St.Louis native Brent Roam was working as a lawyer when he felt called to come back to his hometown and start a ministry near the neighborhood that his father was raised in. He’d heard about the white flight out of the city and into the suburbs that started in the 1960s after the Fair Housing Act was passed, but it seemed like something that happened years and years ago. Until one day when Brent was reading his housing covenants, and he realized that his home had been zoned a white-only home.
Located in University City near the historic Delmar Loop, Brent’s church has a compassion-based approach to the housing problems that have affected generations of African-American families in St. Louis. He sees the housing discrimination as part of what caused the chronic problems of poverty, gangs, and crime, but he also thinks the solution lies in making homeownership possible for hardworking African-American families.
From 1934-1962, 98% of all home loans in the U.S. were given to white families. This started a downward net wealth trend for Black families who were left out of homeownership for generations. Brent’s ministry, The Fam STL, provides housing solutions for people who are working, but who are still being shut out of homeownership. And because each family’s situation is unique, Brent’s ministry tailors their solutions to meet a family wherever they’re at and lift them up.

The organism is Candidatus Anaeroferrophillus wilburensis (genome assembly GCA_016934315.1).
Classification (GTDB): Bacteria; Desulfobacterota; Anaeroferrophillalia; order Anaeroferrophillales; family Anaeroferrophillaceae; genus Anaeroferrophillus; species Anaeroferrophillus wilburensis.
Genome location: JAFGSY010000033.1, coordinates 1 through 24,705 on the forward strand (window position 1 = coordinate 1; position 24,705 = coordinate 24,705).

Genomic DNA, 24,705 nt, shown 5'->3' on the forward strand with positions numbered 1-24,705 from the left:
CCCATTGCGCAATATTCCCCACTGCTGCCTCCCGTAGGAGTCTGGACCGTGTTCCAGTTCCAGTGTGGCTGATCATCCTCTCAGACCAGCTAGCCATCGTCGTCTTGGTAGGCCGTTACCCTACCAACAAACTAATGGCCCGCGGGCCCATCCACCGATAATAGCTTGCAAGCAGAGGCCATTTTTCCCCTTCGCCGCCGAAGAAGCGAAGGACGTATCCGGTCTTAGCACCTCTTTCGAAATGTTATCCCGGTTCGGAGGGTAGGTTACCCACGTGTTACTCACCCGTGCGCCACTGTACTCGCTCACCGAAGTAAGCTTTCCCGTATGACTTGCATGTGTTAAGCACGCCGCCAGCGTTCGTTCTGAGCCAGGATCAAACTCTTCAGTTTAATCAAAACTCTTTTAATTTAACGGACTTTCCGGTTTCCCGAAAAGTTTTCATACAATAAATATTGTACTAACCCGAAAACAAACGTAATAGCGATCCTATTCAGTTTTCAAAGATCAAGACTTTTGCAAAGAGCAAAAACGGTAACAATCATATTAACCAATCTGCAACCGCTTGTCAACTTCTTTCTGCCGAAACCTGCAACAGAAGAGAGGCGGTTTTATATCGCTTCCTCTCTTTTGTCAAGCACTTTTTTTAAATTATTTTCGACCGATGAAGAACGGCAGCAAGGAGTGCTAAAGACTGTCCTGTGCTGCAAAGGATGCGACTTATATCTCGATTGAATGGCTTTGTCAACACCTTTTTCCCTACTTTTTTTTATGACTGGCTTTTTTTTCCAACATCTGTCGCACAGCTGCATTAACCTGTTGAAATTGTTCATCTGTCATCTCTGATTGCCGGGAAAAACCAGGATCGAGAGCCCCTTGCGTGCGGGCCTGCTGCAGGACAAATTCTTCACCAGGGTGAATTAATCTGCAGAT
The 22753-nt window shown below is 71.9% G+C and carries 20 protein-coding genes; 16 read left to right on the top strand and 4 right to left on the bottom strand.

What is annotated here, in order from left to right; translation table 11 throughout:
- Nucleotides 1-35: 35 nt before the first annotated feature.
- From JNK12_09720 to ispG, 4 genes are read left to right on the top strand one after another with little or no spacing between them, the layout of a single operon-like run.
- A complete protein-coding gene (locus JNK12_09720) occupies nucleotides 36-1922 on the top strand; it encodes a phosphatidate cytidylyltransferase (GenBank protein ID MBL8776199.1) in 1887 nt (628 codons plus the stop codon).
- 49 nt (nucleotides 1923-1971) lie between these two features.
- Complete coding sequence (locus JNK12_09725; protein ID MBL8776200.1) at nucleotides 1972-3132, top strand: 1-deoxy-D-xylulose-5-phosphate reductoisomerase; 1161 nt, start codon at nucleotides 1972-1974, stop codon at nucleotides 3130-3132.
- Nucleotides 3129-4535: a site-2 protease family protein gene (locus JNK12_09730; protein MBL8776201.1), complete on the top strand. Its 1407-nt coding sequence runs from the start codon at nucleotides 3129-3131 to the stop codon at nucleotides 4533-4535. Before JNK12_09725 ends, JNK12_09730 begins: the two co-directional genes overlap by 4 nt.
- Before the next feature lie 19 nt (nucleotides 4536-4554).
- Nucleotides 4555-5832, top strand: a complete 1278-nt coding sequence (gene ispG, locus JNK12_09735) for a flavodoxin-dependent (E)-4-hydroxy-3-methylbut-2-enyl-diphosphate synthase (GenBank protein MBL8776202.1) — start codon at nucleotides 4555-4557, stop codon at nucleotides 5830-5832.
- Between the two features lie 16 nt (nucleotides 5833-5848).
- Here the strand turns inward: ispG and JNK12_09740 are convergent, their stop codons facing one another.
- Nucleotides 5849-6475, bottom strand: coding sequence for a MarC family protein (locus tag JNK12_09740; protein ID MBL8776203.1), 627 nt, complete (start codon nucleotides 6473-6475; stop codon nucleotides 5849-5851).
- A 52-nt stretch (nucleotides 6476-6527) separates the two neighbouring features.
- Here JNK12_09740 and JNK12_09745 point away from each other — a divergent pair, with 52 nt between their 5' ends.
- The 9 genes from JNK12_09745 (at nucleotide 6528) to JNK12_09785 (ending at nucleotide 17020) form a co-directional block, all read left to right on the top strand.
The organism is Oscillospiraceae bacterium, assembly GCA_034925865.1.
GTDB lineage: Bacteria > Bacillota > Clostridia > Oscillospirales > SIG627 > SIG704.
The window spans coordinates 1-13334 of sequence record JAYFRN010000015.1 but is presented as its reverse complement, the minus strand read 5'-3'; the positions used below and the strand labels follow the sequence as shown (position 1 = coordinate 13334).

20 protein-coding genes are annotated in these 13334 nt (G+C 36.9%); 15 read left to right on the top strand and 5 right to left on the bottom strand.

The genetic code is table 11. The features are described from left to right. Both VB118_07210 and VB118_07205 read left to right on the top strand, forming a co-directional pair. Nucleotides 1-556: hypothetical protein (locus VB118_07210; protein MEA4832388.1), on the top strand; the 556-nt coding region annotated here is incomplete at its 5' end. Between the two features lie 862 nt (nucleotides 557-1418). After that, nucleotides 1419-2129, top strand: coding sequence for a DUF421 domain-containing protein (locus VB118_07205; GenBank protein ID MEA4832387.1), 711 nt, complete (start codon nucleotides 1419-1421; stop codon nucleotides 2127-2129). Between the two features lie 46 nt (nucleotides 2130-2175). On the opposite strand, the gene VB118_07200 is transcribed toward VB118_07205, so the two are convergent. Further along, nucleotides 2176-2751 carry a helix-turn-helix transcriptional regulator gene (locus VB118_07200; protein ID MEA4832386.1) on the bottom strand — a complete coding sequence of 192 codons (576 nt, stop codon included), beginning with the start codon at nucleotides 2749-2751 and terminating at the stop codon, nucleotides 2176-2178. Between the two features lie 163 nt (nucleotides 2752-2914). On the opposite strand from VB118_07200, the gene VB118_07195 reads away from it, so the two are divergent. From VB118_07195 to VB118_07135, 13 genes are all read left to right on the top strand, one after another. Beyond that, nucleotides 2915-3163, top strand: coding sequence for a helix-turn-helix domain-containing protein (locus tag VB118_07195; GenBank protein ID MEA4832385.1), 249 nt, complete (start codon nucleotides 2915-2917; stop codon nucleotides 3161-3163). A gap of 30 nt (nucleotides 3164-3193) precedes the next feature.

Brent calls his approach “Responsibility irrespective of culpability”, and he shares a beautiful Good Samaritan analogy that really underscores how he sees his work. There is no perfect solution to housing discrimination. If this conversation had you asking yourself, “What can I do to help?”, Brent offers some solutions for how real estate investors can be part of a positive change, either in St. Louis or in their own cities.
Watch and Learn:
Listen and learn:
- Brent Roam thought that discrimination was something that happened in the past until he read the housing covenants for his own home and realized they were white-only covenants until 1993.
- With an eye on building up his community, Brent’s ministry has taken on the historical problem of homeownership in the Black community.
- How real estate investors can help give back in a way that’s a hand-up and not a handout.
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